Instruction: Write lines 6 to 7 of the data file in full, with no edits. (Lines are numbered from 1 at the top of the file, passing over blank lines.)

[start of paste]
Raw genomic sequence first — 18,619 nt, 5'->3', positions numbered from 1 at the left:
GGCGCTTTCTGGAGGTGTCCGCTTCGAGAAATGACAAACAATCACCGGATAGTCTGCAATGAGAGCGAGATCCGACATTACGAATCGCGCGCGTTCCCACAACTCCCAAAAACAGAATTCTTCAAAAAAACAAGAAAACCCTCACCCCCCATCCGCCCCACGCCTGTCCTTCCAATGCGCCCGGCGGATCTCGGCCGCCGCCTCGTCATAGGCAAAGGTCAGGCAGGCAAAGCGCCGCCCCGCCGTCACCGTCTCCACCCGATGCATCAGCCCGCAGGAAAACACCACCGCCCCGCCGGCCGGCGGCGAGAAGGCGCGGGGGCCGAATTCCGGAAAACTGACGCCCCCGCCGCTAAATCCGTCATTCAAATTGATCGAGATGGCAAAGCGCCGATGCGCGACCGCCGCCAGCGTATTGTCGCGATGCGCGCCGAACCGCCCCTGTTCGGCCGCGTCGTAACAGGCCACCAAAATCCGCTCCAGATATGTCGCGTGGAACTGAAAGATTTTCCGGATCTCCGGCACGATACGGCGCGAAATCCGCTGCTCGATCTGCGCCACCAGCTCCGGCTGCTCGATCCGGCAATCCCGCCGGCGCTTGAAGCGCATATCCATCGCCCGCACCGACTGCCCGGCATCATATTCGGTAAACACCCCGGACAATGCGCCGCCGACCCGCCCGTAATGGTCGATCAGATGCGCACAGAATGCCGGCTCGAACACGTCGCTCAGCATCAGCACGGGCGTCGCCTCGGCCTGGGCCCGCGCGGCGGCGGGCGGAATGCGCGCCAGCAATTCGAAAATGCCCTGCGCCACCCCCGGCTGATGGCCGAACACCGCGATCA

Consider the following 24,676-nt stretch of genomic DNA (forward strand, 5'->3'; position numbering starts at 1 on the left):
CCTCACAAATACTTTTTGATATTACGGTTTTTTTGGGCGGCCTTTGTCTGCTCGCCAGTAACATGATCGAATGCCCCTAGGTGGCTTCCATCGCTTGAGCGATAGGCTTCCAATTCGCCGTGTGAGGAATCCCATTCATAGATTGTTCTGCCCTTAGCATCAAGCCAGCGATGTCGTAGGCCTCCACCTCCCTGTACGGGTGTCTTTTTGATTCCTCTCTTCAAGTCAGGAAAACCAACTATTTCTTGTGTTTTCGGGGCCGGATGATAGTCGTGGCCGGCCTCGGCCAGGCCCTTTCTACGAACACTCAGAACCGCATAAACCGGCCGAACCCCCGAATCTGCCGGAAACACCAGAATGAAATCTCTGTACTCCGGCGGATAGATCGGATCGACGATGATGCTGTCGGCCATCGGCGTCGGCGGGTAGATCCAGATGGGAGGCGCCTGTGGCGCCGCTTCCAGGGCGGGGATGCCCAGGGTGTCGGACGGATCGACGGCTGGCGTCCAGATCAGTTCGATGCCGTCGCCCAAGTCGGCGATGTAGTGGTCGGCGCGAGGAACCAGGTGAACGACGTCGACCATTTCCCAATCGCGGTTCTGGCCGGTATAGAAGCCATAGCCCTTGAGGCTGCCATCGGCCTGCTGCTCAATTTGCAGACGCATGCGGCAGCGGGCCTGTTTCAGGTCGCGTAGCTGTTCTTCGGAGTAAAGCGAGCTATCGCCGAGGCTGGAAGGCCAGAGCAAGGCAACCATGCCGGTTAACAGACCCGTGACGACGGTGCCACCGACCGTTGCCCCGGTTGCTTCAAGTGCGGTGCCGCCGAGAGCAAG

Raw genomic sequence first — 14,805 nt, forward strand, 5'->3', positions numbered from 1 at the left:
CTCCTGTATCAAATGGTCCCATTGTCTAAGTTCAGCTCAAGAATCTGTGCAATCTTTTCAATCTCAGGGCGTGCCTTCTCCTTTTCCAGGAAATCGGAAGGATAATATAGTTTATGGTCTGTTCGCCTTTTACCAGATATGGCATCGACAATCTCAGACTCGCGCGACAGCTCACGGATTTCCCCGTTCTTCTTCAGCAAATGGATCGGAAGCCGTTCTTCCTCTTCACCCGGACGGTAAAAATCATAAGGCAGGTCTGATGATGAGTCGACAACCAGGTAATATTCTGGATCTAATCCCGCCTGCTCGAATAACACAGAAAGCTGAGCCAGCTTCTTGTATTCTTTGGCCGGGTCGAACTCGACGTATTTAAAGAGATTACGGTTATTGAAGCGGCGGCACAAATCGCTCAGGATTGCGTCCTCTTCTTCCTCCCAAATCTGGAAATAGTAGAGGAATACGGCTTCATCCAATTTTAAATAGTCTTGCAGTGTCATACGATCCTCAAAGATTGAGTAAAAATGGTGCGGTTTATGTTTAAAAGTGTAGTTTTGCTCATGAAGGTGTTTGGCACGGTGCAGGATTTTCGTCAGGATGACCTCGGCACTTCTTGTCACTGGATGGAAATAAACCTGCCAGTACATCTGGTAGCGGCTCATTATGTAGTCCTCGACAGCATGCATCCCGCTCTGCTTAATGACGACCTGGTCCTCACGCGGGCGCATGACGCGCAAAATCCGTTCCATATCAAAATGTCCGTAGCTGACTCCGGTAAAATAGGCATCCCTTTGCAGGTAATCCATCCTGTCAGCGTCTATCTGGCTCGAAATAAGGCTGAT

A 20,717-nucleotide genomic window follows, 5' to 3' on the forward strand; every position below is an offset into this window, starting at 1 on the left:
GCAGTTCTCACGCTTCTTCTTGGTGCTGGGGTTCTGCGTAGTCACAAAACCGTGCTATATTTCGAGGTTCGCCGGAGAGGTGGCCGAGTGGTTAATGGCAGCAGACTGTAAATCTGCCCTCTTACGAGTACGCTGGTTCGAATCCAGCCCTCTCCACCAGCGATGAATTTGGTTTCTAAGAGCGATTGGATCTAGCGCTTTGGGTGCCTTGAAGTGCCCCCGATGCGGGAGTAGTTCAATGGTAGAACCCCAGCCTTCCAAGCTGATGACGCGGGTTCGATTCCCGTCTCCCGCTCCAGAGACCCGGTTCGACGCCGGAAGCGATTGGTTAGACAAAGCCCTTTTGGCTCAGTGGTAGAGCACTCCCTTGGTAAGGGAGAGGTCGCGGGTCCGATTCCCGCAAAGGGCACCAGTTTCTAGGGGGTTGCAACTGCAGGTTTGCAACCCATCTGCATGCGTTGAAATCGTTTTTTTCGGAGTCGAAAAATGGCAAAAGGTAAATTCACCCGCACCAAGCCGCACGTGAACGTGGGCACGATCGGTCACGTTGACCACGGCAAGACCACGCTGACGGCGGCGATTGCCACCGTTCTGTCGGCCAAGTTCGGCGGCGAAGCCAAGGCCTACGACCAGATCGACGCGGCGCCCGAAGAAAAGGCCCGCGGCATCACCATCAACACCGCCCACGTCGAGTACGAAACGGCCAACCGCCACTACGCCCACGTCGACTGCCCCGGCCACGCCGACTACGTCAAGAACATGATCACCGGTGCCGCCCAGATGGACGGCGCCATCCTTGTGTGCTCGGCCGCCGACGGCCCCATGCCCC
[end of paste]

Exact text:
CTCCTGTATCAAATGGTCCCATTGTCTAAGTTCAGCTCAAGAATCTGTGCAATCTTTTCAATCTCAGGGCGTGCCTTCTCCTTTTCCAGGAAATCGGAAGGATAATATAGTTTATGGTCTGTTCGCCTTTTACCAGATATGGCATCGACAATCTCAGACTCGCGCGACAGCTCACGGATTTCCCCGTTCTTCTTCAGCAAATGGATCGGAAGCCGTTCTTCCTCTTCACCCGGACGGTAAAAATCATAAGGCAGGTCTGATGATGAGTCGACAACCAGGTAATATTCTGGATCTAATCCCGCCTGCTCGAATAACACAGAAAGCTGAGCCAGCTTCTTGTATTCTTTGGCCGGGTCGAACTCGACGTATTTAAAGAGATTACGGTTATTGAAGCGGCGGCACAAATCGCTCAGGATTGCGTCCTCTTCTTCCTCCCAAATCTGGAAATAGTAGAGGAATACGGCTTCATCCAATTTTAAATAGTCTTGCAGTGTCATACGATCCTCAAAGATTGAGTAAAAATGGTGCGGTTTATGTTTAAAAGTGTAGTTTTGCTCATGAAGGTGTTTGGCACGGTGCAGGATTTTCGTCAGGATGACCTCGGCACTTCTTGTCACTGGATGGAAATAAACCTGCCAGTACATCTGGTAGCGGCTCATTATGTAGTCCTCGACAGCATGCATCCCGCTCTGCTTAATGACGACCTGGTCCTCACGCGGGCGCATGACGCGCAAAATCCGTTCCATATCAAAATGTCCGTAGCTGACTCCGGTAAAATAGGCATCCCTTTGCAGGTAATCCATCCTGTCAGCGTCTATCTGGCTCGAAATAAGGCTGAT

A 20,717-nucleotide genomic window follows, 5' to 3' on the forward strand; every position below is an offset into this window, starting at 1 on the left: